Since the very first detection of gravitational waves from the coalescence of two black holes in 2015, Bayesian statistical methods have been routinely applied by LIGO and Virgo to extract the signal out of noisy interferometric measurements, obtain point estimates of the physical parameters responsible for producing the signal, and rigorously quantify their uncertainties. Different computational techniques have been devised depending on the source of the gravitational radiation and the gravitational waveform model used. Prominent sources of gravitational waves are binary black hole or neutron star mergers, the only objects that have been observed by detectors to date. But also gravitational waves from core‐collapse supernovae, rapidly rotating neutron stars, and the stochastic gravitational‐wave background are in the sensitivity band of the ground‐based interferometers and expected to be observable in future observation runs. As nonlinearities of the complex waveforms and the high‐dimensional parameter spaces preclude analytic evaluation of the posterior distribution, posterior inference for all these sources relies on computer‐intensive simulation techniques such as Markov chain Monte Carlo methods. A review of state‐of‐the‐art Bayesian statistical parameter estimation methods will be given for researchers in this cross‐disciplinary area of gravitational wave data analysis.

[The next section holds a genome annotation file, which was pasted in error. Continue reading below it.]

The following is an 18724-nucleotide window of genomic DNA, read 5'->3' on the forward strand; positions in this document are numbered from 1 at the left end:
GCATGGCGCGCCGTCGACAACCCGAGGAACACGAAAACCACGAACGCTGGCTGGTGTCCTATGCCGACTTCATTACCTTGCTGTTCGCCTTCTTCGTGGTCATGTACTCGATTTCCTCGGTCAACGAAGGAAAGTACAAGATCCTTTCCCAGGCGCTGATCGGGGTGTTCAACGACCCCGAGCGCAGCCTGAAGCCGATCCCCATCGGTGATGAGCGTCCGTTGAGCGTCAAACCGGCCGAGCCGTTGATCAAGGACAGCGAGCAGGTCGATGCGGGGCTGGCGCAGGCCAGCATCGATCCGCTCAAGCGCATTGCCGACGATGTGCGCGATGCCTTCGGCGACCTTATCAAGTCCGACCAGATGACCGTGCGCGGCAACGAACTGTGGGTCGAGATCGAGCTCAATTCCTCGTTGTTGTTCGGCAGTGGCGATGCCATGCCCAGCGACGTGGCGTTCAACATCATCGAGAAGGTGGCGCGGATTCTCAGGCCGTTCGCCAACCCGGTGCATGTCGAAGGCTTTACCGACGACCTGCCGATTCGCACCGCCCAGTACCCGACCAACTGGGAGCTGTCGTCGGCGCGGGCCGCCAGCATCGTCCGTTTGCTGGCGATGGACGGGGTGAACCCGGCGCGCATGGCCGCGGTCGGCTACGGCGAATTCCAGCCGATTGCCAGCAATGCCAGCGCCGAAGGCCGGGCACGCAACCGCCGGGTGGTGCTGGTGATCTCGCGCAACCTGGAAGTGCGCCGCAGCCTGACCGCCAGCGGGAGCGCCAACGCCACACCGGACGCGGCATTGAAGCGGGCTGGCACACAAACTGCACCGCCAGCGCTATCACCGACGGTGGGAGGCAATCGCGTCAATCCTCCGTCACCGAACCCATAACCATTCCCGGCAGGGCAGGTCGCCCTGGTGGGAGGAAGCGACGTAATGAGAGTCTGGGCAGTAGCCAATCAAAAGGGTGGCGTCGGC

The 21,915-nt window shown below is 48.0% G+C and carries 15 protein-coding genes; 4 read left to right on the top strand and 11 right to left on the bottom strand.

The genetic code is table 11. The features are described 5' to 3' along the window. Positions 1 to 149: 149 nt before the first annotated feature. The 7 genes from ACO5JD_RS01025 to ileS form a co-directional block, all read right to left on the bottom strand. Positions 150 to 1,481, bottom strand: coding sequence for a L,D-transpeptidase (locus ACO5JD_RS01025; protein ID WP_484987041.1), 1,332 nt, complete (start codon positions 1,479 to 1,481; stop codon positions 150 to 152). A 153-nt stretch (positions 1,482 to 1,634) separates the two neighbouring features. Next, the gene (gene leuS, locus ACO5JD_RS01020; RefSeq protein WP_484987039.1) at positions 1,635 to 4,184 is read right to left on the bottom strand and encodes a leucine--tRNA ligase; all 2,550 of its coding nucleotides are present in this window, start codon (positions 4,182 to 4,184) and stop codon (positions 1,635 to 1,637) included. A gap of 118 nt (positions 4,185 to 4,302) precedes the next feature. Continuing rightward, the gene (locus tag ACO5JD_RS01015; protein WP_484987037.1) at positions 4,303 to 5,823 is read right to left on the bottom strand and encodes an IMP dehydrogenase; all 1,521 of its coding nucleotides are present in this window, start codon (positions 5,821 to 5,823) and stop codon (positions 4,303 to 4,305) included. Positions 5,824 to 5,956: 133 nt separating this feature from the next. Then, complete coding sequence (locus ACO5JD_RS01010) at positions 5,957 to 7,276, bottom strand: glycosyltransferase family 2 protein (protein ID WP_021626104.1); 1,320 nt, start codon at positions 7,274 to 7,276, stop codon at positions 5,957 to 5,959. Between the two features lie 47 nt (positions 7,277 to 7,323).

This article is categorized under: Applications of Computational Statistics > Signal and Image Processing and Coding Statistical and Graphical Methods of Data Analysis > Markov Chain Monte Carlo (MCMC) Statistical Models > Time Series Models
Applications of Computational Statistics > Signal and Image Processing and Coding
Statistical and Graphical Methods of Data Analysis > Markov Chain Monte Carlo (MCMC)
Statistical Models > Time Series Models